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HP gears up for layoffs, reorg

The computing giant may decide to cut up to 15,000 jobs and reorganize management this weekend, CNET News.com has learned.

Hewlett-Packard executives are expected this weekend to put the final touches on a reorganization that could result in the loss of about 15,000 jobs.

The job cuts would then be announced on Monday, a source familiar with the company said. As previously reported, as many as 15,000 employees could be let go.

The layoffs are part of CEO Mark Hurd's cost-cutting measures to bring HP's spending more in line with that of its rivals. The Palo Alto, Calif.-based company has been paring down its work force over the past year, making cuts in the storage and server group and in the printing and imaging group that resulted in a $177 million charge during its fiscal second quarter.

An elimination of 15,000 jobs--less than 10 percent of HP's employees--would not be way off base, the source said.


Mark Hurd, CEO, HP

An HP representative said the company declined to comment.

Despite the prospect of massive layoffs, HP's workers are responding favorably to Hurd, who has been in the CEO post only a few months, the source added.

"People feel he is a straight shooter and doesn't mince his words," said another source who is familiar with the management of the company. "People have responded to him positively; they like and respect him and view him as a leader. This response from employees has happened in a much shorter time than was imagined."

The number of jobs lost could extend beyond 20,000 positions, according to estimates reported on Thursday by analysts at research firm Moors & Cabot. Wall Street analysts have suggested HP should make between 5,000 and 25,000 job cuts and even separate its various product lines to keep competitive.

Management shuffle?
Changes to HP's upper management are also expected. Earlier this week, the tech giant named Randy Mott, formerly chief information officer at Dell, as executive vice president and new CIO. It also gave Gilles Bouchard sole responsibility for its global operations.

Last month, HP separated its PC and handheld computer business from its imaging and printing group. Todd Bradley, previously president and chief executive officer at hardware maker PalmOne, was appointed leader of the PC division, allowing Vyomesh "V.J." Joshi to remain as head of the printing business.

"What happened was, a year ago, Duane Zitzner (who headed the PC operations) wanted to retire by a specific date," said the source familiar with the management of the company. "He kept reminding Carly (Fiorina, former HP CEO) that the date was approaching, but she made little effort to fill his position. So when that date came and there was no replacement for Duane, it was put under V.J. But V.J. already had his hands full and the PC business needed a lot of work, so, in the end, it was best to run them separately."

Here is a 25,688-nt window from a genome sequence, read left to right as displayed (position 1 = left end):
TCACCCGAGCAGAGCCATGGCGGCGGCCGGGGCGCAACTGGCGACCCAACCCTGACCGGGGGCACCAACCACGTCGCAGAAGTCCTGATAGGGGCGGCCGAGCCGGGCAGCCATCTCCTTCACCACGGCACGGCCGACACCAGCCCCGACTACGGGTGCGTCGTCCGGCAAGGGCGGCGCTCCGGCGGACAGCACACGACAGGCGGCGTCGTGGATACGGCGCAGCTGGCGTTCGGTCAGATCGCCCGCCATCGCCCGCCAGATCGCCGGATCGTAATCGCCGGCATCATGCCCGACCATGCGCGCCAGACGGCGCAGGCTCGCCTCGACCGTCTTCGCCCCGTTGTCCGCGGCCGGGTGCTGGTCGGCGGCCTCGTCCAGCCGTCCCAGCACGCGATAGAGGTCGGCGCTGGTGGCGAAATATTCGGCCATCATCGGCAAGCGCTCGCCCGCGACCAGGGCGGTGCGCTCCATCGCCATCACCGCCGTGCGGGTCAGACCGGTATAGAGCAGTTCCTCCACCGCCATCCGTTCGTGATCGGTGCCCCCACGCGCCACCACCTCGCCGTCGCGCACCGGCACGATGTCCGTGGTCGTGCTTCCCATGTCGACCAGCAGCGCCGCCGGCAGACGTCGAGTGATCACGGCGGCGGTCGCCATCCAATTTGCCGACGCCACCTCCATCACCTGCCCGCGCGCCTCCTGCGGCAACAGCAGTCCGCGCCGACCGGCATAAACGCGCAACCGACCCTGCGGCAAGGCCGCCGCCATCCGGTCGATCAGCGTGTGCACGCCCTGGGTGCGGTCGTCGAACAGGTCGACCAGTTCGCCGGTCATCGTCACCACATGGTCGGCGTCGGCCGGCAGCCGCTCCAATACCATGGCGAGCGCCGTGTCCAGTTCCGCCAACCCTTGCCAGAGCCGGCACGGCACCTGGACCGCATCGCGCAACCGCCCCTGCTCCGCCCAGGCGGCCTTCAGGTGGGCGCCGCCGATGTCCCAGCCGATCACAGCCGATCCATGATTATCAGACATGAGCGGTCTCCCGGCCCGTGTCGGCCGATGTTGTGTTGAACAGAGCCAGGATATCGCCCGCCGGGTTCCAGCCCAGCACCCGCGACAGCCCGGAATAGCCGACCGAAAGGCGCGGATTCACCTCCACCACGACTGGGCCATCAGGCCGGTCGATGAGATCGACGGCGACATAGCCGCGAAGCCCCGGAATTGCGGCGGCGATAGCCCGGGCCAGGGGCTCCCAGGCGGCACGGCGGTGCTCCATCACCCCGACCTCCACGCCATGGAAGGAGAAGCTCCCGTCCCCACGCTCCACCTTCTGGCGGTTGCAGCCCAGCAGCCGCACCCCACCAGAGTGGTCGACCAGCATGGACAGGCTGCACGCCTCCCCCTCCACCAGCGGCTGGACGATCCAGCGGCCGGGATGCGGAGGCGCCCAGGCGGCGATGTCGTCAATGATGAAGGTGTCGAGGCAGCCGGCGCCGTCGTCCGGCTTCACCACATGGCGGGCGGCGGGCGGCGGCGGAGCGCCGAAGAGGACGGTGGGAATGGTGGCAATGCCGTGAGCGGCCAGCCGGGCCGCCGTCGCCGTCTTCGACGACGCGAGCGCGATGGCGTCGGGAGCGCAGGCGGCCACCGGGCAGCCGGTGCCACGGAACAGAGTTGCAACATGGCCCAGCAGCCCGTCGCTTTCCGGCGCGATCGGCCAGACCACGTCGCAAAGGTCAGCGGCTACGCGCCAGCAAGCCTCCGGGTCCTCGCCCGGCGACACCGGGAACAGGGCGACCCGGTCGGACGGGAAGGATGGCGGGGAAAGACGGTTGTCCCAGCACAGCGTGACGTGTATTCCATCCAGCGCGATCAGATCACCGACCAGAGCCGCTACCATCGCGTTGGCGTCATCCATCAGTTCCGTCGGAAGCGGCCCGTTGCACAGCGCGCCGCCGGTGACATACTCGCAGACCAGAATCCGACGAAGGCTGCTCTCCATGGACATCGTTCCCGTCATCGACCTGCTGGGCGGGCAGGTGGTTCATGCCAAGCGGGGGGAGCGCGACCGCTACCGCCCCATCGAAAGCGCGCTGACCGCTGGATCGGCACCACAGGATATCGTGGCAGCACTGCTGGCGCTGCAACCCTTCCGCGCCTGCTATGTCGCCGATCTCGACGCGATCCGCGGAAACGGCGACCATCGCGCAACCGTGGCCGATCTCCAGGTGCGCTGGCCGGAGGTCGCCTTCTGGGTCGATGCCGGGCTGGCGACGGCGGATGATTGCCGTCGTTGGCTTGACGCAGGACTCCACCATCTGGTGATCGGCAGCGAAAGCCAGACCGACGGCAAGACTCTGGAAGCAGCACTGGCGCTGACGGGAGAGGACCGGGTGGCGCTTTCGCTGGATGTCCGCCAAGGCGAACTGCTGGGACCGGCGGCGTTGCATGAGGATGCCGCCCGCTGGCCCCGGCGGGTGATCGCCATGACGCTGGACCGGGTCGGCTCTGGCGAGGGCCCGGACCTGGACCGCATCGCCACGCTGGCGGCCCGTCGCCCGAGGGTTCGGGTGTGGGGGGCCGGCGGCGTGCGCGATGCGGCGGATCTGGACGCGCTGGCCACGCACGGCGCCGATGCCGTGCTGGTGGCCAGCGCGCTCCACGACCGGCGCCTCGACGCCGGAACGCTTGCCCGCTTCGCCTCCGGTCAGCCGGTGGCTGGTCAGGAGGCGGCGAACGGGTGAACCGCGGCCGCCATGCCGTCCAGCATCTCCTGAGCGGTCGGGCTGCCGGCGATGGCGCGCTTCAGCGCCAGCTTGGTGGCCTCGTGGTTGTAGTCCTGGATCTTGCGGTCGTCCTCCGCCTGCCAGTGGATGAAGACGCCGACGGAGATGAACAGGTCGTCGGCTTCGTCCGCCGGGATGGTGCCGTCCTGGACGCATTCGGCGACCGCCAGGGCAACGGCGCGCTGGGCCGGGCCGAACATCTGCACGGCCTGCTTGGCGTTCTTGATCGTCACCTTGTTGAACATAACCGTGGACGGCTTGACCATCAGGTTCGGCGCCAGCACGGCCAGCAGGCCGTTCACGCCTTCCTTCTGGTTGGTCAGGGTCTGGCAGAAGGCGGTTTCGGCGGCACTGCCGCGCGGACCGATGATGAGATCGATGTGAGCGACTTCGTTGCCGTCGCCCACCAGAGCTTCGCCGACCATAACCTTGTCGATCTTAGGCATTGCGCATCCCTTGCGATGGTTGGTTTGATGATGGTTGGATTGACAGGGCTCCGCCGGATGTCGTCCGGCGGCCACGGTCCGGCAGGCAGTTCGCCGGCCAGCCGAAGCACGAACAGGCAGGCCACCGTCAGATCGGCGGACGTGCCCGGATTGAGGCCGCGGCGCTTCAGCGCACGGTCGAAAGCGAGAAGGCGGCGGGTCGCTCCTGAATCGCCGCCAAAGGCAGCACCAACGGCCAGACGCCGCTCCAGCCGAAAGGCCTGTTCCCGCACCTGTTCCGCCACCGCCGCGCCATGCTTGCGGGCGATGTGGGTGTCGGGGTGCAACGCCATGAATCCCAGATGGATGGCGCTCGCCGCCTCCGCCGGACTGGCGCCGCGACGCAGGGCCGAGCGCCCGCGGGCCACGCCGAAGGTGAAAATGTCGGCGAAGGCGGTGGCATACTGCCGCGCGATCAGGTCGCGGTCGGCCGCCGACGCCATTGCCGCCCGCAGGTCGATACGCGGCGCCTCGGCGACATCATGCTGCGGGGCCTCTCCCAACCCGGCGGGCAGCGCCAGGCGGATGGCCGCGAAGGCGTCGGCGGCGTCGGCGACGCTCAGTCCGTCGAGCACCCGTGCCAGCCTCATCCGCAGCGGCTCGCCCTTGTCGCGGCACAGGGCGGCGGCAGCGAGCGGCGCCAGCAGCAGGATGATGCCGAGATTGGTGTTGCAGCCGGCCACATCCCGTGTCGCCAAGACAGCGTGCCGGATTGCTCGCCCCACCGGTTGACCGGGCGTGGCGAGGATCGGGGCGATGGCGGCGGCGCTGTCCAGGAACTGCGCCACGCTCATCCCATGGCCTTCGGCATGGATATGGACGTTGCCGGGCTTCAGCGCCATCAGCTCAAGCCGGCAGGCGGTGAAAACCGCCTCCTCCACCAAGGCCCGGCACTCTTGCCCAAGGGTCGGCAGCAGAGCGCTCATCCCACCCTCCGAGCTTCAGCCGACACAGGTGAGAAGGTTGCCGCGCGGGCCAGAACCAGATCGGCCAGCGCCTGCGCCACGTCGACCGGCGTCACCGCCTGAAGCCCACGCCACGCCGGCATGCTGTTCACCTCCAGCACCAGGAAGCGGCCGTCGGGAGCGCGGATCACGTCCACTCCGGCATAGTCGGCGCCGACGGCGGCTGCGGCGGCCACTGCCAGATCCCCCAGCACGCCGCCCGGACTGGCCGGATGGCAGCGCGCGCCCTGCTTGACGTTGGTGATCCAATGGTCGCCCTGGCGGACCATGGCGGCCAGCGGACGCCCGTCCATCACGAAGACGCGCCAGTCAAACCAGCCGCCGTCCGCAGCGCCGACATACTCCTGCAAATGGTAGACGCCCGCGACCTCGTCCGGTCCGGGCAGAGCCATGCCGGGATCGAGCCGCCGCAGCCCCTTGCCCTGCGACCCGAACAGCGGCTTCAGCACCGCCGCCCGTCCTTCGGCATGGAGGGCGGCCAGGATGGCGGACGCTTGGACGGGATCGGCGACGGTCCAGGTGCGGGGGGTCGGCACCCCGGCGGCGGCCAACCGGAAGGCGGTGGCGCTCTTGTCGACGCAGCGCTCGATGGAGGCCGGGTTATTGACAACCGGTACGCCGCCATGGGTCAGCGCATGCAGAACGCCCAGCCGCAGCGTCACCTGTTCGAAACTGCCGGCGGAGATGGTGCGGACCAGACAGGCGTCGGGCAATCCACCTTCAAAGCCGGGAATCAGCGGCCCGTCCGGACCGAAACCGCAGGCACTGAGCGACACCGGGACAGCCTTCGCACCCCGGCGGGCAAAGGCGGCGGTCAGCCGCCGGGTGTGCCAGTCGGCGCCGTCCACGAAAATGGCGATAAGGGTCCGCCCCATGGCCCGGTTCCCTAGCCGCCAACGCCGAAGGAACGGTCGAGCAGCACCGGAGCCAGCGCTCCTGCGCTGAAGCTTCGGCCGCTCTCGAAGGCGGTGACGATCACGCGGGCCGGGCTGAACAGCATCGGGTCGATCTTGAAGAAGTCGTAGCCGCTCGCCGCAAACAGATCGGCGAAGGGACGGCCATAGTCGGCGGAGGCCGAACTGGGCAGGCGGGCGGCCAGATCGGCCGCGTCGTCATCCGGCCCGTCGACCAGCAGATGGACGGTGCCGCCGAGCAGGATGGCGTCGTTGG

The potential changes could affect HP's management, including Chief Financial Officer Bob Wayman, who has expressed an interest in retiring but who is expected to remain on the team until a suitable replacement is in place, according to analysts at Moors & Cabot.

"The hiring of a CIO--which is effectively a CFO, in that the two jobs overlap so much--was potentially a signal that events are beginning to unfold here," said Mark Stahlman, an analyst at Caris & Co. "I think that enough time has elapsed for Hurd to go through the benchmarking process that he committed to."

At the same time, Hurd has found areas within HP where spending has been underinvested. The part of HP's sales force that helps large corporate customers integrate their computer systems is one area that needs further investment, the source said.

Storage is another area Hurd is focusing on, the source said. During HP's fiscal second quarter, storage revenue fell 6 percent because the company had not expanded its specialist sales force, Hurd said at the time.

Hurd is working closely with Ann Livermore, a longtime HP executive who oversees the company's server and storage group and its services and software, said the source familiar with the management of the company. Industry observers have questioned whether Hurd will keep Livermore in charge of those groups or distribute the duties among others.

"My expectation is that when the dust settles, Ann will be an important person with an increased scope of responsibilities, because she is the surviving HP executive," Stahlman said.

However, HP Chief Strategy and Technology Officer Shane Robison is an executive who Stahlman said could find his role change.

"I think HP needs to make strategy a day-to-day concern through the organization, and my suggestion would be that Robison have that responsibility," Stahlman said. "The problem of the Carly (Fiorina) era is that strategy was divorced from the line decisions, going down the product managers and so forth, and it's one that clearly needs to be addressed."

HP is expected to post its quarterly earnings on Aug. 16, giving the company ample time to announce changes to its work force and to work on its bottom line.